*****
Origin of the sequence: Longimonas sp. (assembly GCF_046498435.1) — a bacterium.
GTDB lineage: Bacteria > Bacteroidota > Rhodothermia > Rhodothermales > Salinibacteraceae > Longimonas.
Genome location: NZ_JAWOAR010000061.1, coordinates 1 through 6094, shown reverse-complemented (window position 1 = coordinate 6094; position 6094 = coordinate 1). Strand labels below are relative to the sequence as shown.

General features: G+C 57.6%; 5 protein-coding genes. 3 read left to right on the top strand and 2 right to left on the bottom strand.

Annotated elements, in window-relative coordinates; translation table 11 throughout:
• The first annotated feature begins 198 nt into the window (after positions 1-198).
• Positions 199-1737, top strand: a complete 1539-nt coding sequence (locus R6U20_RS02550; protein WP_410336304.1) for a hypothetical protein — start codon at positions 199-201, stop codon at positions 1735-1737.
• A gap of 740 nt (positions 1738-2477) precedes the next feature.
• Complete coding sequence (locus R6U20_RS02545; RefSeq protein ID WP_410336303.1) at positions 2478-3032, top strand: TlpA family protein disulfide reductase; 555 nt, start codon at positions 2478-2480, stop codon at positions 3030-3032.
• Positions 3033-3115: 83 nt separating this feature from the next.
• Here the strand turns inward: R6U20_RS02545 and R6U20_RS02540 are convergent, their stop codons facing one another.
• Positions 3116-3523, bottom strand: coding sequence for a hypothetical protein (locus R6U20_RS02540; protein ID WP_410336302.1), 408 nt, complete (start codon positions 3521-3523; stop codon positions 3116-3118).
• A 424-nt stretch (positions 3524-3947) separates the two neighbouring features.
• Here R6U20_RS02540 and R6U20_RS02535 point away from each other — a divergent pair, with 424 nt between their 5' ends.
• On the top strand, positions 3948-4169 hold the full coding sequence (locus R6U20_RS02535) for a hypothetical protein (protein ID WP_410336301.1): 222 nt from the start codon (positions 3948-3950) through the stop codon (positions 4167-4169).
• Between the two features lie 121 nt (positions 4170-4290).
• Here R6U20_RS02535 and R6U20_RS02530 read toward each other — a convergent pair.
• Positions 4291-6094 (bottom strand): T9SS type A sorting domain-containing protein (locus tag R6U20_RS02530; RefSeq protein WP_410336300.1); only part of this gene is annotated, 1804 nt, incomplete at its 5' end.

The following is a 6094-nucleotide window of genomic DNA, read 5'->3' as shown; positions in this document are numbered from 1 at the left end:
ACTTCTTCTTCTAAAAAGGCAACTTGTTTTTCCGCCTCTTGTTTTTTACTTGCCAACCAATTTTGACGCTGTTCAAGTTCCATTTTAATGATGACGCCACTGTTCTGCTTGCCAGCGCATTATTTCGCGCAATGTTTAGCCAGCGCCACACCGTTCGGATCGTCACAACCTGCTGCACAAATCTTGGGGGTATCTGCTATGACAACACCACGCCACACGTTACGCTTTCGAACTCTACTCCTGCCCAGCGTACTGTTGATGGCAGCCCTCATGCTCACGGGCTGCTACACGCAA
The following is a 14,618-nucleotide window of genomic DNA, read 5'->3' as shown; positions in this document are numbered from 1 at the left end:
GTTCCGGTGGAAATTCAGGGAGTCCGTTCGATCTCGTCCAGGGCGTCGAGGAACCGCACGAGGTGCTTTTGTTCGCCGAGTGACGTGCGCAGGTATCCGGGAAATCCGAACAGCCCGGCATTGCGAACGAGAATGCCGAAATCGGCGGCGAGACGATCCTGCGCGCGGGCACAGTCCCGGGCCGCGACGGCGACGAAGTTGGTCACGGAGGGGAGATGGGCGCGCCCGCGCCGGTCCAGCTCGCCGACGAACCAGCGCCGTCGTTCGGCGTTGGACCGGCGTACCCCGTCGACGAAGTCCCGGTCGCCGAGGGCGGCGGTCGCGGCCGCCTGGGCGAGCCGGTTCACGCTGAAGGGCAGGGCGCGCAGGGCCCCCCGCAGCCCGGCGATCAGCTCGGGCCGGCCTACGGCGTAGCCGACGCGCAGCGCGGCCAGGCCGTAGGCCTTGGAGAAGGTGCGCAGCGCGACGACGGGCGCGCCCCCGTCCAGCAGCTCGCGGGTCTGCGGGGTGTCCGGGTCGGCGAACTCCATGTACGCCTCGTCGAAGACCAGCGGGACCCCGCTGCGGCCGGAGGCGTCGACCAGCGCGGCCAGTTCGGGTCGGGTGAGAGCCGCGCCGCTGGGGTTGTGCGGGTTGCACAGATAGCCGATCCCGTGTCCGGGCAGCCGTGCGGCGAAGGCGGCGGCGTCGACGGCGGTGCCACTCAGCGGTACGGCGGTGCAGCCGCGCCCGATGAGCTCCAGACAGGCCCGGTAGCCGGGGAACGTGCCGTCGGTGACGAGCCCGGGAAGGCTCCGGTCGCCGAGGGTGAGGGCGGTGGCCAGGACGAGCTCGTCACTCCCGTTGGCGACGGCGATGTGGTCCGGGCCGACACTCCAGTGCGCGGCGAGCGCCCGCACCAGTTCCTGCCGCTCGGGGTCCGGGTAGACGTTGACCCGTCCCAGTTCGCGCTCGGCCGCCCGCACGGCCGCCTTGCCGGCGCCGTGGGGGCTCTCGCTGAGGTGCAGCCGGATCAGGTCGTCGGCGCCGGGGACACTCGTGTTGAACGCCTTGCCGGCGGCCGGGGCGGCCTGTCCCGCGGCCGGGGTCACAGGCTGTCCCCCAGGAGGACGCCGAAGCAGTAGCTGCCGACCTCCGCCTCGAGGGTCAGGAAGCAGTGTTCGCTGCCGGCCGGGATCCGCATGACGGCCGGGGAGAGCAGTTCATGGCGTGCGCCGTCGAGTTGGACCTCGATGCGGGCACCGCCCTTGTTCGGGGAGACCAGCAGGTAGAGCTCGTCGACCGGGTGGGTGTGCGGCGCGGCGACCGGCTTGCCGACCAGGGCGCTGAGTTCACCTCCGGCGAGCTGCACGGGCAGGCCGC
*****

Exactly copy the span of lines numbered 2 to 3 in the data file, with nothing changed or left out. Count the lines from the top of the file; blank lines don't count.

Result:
GTDB lineage: Bacteria > Bacteroidota > Rhodothermia > Rhodothermales > Salinibacteraceae > Longimonas.
Genome location: NZ_JAWOAR010000061.1, coordinates 1 through 6094, shown reverse-complemented (window position 1 = coordinate 6094; position 6094 = coordinate 1). Strand labels below are relative to the sequence as shown.